🐶 All of the Good Dogs in New York 🐶
The making of Good Dogs of NYC, a Twitter bot about real doggies
🎉 I’ve launched a new Twitter bot that tells the stories of all of the very good dogs who live in New York City.
The data the bot uses originates from a ~90k row CSV of dog licensing data obtained from the city of New York via a FOIA request. I was alerted to the existence of this data by Parker Higgins, who was messing around with it and had converted it to a more useful format.
The moment I got my hands on the data, I knew what I had to do:
Now that the bot is live, I wanted to share some info about the process of making it.
Nuts and Bolts
Ok, this is pretty banal, but there are a thousand ways to build and deploy a Twitter bot, and sometimes it’s interesting to see how others do it. So here goes, very quickly:
Good Dogs of NYC is a Ruby application that uses Active Record to talk to a PostgreSQL database and the Twitter gem to tweet. It’s deployed on Heroku as an app with no dynos. I use the free Heroku Scheduler add-on to run an executable script that does the tweeting. It runs every 10 minutes and tweets 1 out of every 8 times it runs.
Ok that was pretty boring. Here’s another good dog to cleanse your palate:
The Neighborhood Problem
As always with this kind of project, a bunch of labor went into cleaning and massaging the data into a usable form. The most time-consuming part of this was around locations. The data provided each dog’s ZIP code, but I wanted to refer to NYC neighborhoods. So I set out to find a mapping of NYC ZIP codes to neighborhoods. Easy, right?
Nope. The only ZIP-neighborhood mapping available online is provided by the NYC Department of Health, but it isn’t specific enough with its neighborhoods (“Southern Brooklyn” doesn’t cut it), and it was missing a bunch of codes that appeared in my data set.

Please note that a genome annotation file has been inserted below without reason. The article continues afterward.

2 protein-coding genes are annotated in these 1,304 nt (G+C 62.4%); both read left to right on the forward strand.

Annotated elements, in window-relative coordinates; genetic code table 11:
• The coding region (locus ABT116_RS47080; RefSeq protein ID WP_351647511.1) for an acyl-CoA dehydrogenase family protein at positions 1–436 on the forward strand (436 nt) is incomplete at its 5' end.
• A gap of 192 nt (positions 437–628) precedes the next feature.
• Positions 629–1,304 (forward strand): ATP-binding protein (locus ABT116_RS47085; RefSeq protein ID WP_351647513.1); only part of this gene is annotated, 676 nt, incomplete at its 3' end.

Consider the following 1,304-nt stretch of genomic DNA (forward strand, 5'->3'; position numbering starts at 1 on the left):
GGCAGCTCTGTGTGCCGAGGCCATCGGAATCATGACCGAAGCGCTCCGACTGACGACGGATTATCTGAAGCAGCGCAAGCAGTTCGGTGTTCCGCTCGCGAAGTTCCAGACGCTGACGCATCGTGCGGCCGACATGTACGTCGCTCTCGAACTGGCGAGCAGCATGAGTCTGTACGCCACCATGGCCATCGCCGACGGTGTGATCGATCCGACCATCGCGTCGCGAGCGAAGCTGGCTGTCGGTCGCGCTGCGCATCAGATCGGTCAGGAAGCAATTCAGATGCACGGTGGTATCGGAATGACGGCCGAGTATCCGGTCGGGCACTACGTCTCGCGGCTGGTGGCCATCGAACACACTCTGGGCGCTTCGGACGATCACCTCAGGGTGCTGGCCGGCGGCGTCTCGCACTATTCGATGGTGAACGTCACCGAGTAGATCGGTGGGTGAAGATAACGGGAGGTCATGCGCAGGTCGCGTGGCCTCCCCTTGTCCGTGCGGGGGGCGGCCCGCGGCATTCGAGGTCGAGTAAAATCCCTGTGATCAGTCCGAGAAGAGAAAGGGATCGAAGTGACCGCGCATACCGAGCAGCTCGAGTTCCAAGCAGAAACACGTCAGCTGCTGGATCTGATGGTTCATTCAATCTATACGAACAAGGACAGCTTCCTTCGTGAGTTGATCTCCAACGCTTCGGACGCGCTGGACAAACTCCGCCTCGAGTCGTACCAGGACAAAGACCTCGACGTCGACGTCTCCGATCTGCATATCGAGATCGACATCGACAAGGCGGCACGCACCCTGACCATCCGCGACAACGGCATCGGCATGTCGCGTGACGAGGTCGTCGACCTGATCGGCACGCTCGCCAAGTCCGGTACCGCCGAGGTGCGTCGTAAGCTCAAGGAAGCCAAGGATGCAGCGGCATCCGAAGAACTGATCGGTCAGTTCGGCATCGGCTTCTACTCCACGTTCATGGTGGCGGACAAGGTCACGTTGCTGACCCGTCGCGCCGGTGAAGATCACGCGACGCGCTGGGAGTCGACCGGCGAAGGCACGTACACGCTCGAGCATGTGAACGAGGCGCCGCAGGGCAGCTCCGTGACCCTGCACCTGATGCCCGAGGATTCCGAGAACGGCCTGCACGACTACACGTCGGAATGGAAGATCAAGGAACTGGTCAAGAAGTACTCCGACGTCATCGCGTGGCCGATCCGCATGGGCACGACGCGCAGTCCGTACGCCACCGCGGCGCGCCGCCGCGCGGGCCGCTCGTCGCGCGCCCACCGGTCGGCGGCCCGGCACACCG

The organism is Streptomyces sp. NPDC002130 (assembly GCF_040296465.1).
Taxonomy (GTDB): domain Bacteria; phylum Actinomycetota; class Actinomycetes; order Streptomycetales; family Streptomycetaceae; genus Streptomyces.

So I took a closer look at the ZIP codes in the data, and discovered why no one had created this mapping before:
- The dataset contained 307 ZIP codes (!).
- There are several types of ZIP codes. Some ZIP codes in the data set are the standard kind that map to a region of the city. Others (so-called “unique ZIP codes”) are for large entities such as hospitals, and still others only apply to PO Boxes. (Do dogs live in hospitals and PO Boxes? WTH?)
- Neighborhood boundaries in NYC are vague and there is no central authority that defines them.
- And the big one: Even for standard ZIP codes, the ZIP-neighborhood relationship is highly many-to-many, meaning that there are many ZIPs that span multiple neighborhoods, and many neighborhoods that span multiple ZIP codes.
So, I improvised. I settled on 182 codes that covered more than 99% of my doggie friends. For each of these, I searched for the ZIP on Google Maps. Then —and this is the real 1337 haxor part—I squinted at the screen and chose the neighborhood that, according to Google, looked like it mapped best to the ZIP codes’s region.